Some low-budget films are hidden gems that take us by surprise. Unfortunately, many are clunky and poorly conceived.
To my dismay, my latest Redbox rental was a gamble, which culminated in such a film. The Orphanage, which is not to be confused with the 2007 Spanish horror film of the same name, was advertised in a similar way. For the layman, The Orphanage’s description and cover art would lead them to believe it is a supernatural scare fest. The DVD cover pictures a child with pupil-less eyes holding a large knife in a washed-out tone that is tinted green. Apply this to the new horror fad that children — and orphans, specifically — are all the rage now, and you could expect the movie to have ghosts or paranormal activity of some kind. Though one of the film’s characters flat-out states that part of the facility is haunted in the first act, there is minute evidence to show that anything about the movie is supernatural.
So, what is the movie actually about? It follows Nathan, a young boy who is sent off to the all-boys orphanage/boarding school Milwood facility, after the loss of his parents in, what is presumed to be, a car accident. After settling in, he is treated with low regard from both classmates and instructors alike. Throughout his time there, he is haunted by dreams of his parents, which always quickly turn sinister and morbid. All the while, the looming fear of being sent to the ominous Ward B is an eminent possibility.
The character of Nathan is the only one in the entire movie that has any depth, whatsoever. That depth though, is still quite shallow. He likes dogs, enjoys drawing, and that’s really all there is to know about him. When looking at every other character, it is clear that they serve only as one-dimensional plot devices to reflect the situation Nathan is in. There’s Judy, the behavioral councilor in charge of making evaluations for new students. She is the loving mother figure in his life who does everything in her power to make his situation at Millwood remotely bearable. This is only because Dean Clemens and his goonish staff members are the antithesis to her character, in every way. He doles out punishment in the most abusive manner, often belittling and cursing at the children he scolds. He is only around to give Nathan, and anyone on Nathan’s side, as difficult an experience as possible. These characters are so unreasonably inept at their job that anyone who stands in the way of their insane power trip is treated without the slightest bit of respect or sympathy. All the while, Nathan’s experiences are framed with the constant flashbacks of life before Milwood in such a sappy and hollow way that it is hard not to feel comical toward them.
It is not just the characters that are ill conceived. The writing and dialogue is contrived and forced. In one scene, a teacher instructs her class on the history behind Abraham Lincoln asking questions like, “Who shot Lincoln,” and “What forms of currency is he on,” as if she is spewing questions for Jeopardy Junior instead of actually teaching anything of substance. While scenes like this can be mulled over, the fact that the filmmakers seemingly didn’t attempt to make the film scary, cannot. Aside from almost creepy moments that are completely ambiguous, like pale feet seen coming out from under a bed or stepping down from a bathroom stall, the plot is devoid of horror elements. What’s left is something between a thriller and psychological horror with no real identity. It’s like writer/director Jimmy Scanlon understood the meaning behind his story without including enough evidence for the audience to understand.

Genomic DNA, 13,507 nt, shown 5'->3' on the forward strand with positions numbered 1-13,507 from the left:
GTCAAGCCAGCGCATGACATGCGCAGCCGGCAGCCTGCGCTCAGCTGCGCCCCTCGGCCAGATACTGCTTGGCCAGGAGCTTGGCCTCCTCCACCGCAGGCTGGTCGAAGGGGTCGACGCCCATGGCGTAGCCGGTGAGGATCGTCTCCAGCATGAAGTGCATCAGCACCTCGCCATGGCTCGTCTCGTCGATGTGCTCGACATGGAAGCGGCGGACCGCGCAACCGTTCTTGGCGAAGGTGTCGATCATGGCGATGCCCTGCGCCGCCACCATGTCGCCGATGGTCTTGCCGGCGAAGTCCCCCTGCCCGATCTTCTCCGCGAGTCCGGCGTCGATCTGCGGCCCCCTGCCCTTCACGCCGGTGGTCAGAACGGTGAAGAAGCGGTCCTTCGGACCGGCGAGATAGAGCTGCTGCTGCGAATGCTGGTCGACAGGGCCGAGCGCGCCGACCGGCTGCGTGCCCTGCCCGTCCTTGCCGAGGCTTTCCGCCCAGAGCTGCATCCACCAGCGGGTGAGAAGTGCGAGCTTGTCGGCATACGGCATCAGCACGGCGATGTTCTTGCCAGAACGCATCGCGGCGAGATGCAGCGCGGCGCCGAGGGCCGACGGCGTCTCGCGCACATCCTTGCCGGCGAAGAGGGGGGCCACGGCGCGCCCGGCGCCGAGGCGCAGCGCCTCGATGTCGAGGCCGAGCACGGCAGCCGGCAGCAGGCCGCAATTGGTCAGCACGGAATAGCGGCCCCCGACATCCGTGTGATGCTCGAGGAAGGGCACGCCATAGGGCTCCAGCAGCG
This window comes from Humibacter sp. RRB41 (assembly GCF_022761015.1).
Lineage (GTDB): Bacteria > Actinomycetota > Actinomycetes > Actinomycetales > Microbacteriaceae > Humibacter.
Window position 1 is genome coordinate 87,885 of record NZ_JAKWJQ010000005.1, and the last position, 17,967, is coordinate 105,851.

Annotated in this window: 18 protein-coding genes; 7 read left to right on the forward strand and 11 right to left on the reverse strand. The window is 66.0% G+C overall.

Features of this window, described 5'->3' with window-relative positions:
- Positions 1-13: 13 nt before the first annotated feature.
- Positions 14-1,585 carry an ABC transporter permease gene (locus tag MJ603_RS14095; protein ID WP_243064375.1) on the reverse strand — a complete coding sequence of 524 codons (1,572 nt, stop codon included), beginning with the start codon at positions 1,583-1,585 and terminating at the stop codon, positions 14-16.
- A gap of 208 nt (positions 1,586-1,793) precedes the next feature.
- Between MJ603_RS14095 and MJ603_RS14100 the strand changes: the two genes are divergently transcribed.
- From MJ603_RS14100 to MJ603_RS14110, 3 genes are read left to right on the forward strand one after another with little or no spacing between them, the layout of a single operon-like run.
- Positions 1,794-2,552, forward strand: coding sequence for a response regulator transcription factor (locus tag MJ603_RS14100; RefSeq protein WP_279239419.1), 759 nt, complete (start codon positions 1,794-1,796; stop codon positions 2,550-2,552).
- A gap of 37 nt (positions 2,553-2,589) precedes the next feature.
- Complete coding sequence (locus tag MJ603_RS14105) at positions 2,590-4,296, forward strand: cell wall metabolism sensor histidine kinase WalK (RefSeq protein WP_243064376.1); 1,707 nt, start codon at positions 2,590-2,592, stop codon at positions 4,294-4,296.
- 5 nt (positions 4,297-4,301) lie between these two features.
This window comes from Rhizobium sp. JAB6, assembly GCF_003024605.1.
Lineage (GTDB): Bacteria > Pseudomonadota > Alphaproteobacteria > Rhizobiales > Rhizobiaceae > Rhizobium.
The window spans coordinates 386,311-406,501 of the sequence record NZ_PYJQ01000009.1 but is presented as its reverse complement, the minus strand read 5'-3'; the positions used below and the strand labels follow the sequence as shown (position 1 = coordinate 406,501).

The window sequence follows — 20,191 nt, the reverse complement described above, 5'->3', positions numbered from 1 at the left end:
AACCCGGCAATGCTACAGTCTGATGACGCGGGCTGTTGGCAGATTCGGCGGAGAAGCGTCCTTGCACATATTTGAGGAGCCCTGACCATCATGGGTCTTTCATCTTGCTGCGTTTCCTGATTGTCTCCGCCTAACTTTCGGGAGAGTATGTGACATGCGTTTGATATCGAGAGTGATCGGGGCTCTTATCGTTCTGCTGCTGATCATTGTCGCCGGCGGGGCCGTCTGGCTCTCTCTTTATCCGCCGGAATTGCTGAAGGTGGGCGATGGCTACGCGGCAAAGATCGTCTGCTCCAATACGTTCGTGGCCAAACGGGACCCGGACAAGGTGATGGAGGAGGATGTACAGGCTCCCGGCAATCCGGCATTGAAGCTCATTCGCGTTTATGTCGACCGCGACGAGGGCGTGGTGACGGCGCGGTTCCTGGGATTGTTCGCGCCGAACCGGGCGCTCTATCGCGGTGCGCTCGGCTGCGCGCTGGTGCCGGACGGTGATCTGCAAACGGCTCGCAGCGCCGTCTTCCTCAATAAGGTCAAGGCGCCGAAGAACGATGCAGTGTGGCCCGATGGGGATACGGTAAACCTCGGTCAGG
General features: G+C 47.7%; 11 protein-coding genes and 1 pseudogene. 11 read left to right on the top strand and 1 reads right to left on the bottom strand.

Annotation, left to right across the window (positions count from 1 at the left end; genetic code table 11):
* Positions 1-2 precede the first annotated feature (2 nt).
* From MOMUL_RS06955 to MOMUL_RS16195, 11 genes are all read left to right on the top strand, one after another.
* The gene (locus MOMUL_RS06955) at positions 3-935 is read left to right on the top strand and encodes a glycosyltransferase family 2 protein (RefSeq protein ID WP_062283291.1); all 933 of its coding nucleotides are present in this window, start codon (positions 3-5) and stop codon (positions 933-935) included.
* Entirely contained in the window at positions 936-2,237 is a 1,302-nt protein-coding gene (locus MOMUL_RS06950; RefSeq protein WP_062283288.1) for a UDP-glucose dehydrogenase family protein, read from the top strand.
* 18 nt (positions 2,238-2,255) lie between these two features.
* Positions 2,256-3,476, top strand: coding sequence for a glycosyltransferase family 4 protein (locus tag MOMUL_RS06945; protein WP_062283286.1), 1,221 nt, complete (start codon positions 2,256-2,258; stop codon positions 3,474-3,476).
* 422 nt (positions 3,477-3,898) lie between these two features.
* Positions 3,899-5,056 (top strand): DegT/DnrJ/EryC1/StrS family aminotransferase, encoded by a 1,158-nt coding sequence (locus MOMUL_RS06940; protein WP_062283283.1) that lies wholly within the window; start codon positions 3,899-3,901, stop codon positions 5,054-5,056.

The remaining premise shows the immanent fate of unruly kids who end up being lobotomized and left to sit on a playground in a catatonic state for absolutely no reason. In any kind of reality, an institution like Milwood would be shut down and subject to weeks of news coverage, considering adults working there have any level of awareness and responsibility. Included in the remainder of the movie are instances such as a random label in the bottom right hand corner explaining where a scene is taking place (the only instance of this in the whole movie), the fact that audio and visuals often don’t sync together, that edits aren’t smooth, and that the plot stagnates the entire time, and it is clear to see that the production value is amateur at best. To top everything off, after the closing events of the plot unfold vaguely, Nathan goes on to narrate everything that just happened, spoon-feeding the bits of detail the audience needed to piece together the ending.
After watching The Orphanage, the only minuscule positive I can find, whatsoever, in the entire production, is a mediocre score and a decent acting job by the young Christian Goodwin. Upon further research, trying to find anything about this movie online goes to show that it had previously been released three years ago under the title Milwood, and somehow got rebranded and sent out into the world again. I cannot understand how this production’s budget could reach $1 million, seeing as nothing within it is remotely complicated and could be passed off as a community college freshman’s video project he decided to throw up on YouTube. The Orphanage could be the gold standard for how to not make a movie. Scrolling to the bottom of its IMDb page shows the top review stating this “might be the worst movie ever,” which made me laugh and nod my head. I challenge someone to prove that statement wrong.
Review: 0/5 stars